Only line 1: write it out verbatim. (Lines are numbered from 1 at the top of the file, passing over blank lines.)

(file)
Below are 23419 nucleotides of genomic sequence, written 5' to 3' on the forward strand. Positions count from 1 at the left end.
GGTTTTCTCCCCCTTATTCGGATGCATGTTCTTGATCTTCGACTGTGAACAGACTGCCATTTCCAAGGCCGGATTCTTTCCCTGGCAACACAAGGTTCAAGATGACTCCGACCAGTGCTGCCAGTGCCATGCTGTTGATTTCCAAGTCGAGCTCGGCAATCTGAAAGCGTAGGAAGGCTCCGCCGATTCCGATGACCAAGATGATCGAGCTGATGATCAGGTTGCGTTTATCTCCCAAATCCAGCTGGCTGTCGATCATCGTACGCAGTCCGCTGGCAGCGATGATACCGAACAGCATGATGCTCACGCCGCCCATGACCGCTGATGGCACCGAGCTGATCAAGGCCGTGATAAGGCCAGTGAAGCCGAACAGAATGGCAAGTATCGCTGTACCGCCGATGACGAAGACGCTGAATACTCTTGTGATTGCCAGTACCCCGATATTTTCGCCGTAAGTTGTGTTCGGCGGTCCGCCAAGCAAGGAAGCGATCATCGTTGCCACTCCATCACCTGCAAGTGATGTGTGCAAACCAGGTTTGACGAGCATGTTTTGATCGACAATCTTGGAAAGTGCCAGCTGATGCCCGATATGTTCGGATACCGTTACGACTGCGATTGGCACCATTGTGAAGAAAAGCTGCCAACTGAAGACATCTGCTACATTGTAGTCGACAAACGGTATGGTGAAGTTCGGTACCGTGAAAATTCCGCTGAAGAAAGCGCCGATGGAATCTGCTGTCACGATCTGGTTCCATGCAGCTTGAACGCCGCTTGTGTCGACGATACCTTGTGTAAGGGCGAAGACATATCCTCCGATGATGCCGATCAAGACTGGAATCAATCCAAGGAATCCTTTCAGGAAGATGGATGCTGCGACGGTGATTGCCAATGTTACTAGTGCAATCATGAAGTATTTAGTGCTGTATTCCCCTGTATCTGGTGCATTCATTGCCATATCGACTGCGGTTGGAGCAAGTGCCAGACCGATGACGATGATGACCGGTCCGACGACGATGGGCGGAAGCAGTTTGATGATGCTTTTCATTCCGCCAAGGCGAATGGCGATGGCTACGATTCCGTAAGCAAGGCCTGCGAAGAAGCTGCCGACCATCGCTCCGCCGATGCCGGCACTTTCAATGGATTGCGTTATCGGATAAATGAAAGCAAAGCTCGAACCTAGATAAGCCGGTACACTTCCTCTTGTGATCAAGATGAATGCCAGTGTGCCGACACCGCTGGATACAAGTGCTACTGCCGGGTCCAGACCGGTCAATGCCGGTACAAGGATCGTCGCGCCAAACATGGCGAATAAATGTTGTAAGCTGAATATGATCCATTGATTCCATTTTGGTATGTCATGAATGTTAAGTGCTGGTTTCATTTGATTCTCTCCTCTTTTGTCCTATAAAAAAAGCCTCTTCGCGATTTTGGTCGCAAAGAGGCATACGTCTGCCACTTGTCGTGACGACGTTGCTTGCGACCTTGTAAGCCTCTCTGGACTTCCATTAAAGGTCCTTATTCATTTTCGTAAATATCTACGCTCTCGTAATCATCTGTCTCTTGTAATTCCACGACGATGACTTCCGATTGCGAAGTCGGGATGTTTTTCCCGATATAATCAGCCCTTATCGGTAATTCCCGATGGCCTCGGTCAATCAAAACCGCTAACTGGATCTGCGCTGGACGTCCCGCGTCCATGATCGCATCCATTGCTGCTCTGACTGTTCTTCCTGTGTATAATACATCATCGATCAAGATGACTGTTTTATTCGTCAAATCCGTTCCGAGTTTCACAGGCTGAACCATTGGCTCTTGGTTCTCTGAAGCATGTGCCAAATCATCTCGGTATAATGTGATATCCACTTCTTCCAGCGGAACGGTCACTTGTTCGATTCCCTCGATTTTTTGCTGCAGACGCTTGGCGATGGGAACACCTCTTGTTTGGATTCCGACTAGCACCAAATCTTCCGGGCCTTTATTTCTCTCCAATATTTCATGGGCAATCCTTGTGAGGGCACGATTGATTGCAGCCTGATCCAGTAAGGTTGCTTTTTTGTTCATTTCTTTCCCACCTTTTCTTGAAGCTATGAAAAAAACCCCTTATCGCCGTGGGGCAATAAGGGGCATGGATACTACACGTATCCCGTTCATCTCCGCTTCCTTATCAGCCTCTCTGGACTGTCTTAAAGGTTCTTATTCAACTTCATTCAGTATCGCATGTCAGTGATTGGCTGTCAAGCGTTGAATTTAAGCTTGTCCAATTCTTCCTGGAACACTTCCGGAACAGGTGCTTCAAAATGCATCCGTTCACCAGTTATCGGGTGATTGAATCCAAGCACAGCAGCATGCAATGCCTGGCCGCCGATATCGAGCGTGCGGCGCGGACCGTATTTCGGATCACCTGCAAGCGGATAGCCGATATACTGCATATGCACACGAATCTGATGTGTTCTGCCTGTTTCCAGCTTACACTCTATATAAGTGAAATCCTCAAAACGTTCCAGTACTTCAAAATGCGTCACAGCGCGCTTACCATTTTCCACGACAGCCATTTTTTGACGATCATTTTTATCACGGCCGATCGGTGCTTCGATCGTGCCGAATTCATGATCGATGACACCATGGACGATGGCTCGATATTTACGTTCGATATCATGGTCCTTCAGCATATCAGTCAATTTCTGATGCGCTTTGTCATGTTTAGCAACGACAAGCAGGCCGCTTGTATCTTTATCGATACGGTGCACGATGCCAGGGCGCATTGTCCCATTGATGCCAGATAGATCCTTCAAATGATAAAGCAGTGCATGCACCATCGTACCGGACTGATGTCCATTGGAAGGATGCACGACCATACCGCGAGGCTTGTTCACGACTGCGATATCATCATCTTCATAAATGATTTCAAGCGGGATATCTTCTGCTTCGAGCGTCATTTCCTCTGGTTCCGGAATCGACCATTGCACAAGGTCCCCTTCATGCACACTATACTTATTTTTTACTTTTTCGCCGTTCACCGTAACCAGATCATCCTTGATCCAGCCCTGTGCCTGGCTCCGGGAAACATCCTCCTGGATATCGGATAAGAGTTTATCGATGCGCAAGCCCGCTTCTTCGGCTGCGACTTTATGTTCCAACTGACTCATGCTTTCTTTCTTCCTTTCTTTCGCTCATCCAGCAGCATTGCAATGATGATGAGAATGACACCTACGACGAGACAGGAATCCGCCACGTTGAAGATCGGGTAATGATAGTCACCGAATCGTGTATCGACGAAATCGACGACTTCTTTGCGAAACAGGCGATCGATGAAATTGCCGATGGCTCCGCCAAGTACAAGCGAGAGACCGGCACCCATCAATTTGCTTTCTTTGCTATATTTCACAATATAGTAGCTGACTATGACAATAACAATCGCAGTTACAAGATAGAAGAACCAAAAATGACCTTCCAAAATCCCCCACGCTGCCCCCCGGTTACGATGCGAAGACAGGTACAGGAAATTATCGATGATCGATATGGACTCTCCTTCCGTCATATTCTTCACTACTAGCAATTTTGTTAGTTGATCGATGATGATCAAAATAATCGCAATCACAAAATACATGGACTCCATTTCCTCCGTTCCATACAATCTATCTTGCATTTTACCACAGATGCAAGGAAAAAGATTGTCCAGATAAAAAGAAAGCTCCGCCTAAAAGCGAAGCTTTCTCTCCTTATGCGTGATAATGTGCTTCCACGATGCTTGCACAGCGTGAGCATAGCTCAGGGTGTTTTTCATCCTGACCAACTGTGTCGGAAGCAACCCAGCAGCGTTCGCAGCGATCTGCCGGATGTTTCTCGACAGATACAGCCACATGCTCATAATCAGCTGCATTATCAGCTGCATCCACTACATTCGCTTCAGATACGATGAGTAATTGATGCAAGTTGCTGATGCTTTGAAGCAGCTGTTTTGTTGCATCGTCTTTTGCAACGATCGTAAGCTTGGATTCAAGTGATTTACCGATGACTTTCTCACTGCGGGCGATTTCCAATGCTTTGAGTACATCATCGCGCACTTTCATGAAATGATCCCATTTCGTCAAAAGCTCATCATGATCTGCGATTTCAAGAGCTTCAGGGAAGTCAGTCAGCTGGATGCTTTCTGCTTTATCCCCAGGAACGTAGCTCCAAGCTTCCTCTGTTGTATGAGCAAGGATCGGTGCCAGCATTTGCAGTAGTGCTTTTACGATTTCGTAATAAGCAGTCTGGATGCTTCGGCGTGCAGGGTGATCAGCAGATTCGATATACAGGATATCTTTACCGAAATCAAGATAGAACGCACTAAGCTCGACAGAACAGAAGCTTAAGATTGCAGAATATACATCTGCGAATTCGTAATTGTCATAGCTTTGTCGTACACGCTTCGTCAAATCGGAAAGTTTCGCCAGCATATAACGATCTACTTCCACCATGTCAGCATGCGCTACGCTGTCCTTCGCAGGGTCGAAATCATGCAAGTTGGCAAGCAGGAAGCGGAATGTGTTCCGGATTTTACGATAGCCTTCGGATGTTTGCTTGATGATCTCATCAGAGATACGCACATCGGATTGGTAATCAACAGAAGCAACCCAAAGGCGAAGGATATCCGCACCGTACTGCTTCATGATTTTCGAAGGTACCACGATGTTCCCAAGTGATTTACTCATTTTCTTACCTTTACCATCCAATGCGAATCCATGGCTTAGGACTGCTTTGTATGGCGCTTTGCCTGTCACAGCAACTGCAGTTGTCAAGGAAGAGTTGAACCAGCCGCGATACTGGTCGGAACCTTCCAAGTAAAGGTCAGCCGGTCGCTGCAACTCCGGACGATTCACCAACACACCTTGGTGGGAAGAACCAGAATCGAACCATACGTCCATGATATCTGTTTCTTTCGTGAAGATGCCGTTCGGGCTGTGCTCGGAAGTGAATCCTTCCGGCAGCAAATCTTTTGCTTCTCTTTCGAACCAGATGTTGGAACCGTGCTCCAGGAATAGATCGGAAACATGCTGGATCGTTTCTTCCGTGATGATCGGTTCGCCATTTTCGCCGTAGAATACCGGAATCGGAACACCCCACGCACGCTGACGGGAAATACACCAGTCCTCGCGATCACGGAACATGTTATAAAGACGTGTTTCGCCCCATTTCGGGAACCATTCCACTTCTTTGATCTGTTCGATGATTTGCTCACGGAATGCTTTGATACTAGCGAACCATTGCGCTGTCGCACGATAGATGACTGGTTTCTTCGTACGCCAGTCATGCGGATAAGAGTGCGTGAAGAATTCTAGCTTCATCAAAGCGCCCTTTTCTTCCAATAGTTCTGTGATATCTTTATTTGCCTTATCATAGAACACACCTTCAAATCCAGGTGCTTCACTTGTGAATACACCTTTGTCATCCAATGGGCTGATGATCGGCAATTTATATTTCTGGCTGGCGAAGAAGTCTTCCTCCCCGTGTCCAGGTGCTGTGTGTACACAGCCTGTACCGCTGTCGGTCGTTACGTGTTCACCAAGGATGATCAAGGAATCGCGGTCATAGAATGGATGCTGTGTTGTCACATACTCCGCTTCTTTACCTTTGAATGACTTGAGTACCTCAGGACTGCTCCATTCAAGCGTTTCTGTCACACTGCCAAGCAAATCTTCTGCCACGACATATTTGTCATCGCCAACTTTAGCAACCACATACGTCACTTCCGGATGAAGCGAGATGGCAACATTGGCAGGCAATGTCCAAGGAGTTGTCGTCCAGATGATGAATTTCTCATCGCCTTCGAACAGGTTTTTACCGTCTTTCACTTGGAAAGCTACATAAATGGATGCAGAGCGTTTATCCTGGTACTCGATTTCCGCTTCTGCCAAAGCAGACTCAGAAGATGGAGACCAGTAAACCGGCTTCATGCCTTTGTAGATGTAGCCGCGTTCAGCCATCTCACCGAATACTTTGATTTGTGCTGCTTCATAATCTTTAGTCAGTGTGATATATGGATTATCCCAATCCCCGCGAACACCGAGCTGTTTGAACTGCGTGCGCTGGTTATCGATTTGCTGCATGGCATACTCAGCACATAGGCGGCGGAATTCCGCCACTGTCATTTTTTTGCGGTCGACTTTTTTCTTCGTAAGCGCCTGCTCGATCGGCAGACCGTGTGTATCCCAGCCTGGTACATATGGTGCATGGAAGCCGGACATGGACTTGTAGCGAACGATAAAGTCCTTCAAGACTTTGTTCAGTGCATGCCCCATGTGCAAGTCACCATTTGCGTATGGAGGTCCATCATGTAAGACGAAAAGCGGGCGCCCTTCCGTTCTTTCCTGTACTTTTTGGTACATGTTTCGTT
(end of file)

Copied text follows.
Below are 23419 nucleotides of genomic sequence, written 5' to 3' on the forward strand. Positions count from 1 at the left end.